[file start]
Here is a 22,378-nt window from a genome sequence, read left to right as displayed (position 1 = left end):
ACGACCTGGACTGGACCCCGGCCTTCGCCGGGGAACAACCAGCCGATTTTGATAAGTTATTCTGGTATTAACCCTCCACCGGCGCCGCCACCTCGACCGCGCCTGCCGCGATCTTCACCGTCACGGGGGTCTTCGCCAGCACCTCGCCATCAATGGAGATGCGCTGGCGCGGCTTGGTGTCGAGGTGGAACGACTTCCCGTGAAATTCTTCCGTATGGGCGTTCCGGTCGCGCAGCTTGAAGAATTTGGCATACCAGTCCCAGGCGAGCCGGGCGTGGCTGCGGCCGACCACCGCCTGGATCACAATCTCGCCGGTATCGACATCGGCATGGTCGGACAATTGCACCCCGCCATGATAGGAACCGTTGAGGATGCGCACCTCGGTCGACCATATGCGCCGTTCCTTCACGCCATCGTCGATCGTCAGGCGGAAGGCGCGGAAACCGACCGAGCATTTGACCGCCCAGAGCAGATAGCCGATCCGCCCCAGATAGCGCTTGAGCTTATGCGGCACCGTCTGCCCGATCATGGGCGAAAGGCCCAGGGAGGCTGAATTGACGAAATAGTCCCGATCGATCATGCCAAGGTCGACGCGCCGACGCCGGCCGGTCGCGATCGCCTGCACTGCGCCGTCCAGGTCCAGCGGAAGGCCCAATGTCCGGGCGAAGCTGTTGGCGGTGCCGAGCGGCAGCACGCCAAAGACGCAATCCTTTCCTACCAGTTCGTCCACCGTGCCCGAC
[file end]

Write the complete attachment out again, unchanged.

Here is a 22,378-nt window from a genome sequence, read left to right as displayed (position 1 = left end):
ACGACCTGGACTGGACCCCGGCCTTCGCCGGGGAACAACCAGCCGATTTTGATAAGTTATTCTGGTATTAACCCTCCACCGGCGCCGCCACCTCGACCGCGCCTGCCGCGATCTTCACCGTCACGGGGGTCTTCGCCAGCACCTCGCCATCAATGGAGATGCGCTGGCGCGGCTTGGTGTCGAGGTGGAACGACTTCCCGTGAAATTCTTCCGTATGGGCGTTCCGGTCGCGCAGCTTGAAGAATTTGGCATACCAGTCCCAGGCGAGCCGGGCGTGGCTGCGGCCGACCACCGCCTGGATCACAATCTCGCCGGTATCGACATCGGCATGGTCGGACAATTGCACCCCGCCATGATAGGAACCGTTGAGGATGCGCACCTCGGTCGACCATATGCGCCGTTCCTTCACGCCATCGTCGATCGTCAGGCGGAAGGCGCGGAAACCGACCGAGCATTTGACCGCCCAGAGCAGATAGCCGATCCGCCCCAGATAGCGCTTGAGCTTATGCGGCACCGTCTGCCCGATCATGGGCGAAAGGCCCAGGGAGGCTGAATTGACGAAATAGTCCCGATCGATCATGCCAAGGTCGACGCGCCGACGCCGGCCGGTCGCGATCGCCTGCACTGCGCCGTCCAGGTCCAGCGGAAGGCCCAATGTCCGGGCGAAGCTGTTGGCGGTGCCGAGCGGCAGCACGCCAAAGACGCAATCCTTTCCTACCAGTTCGTCCACCGTGCCCGAC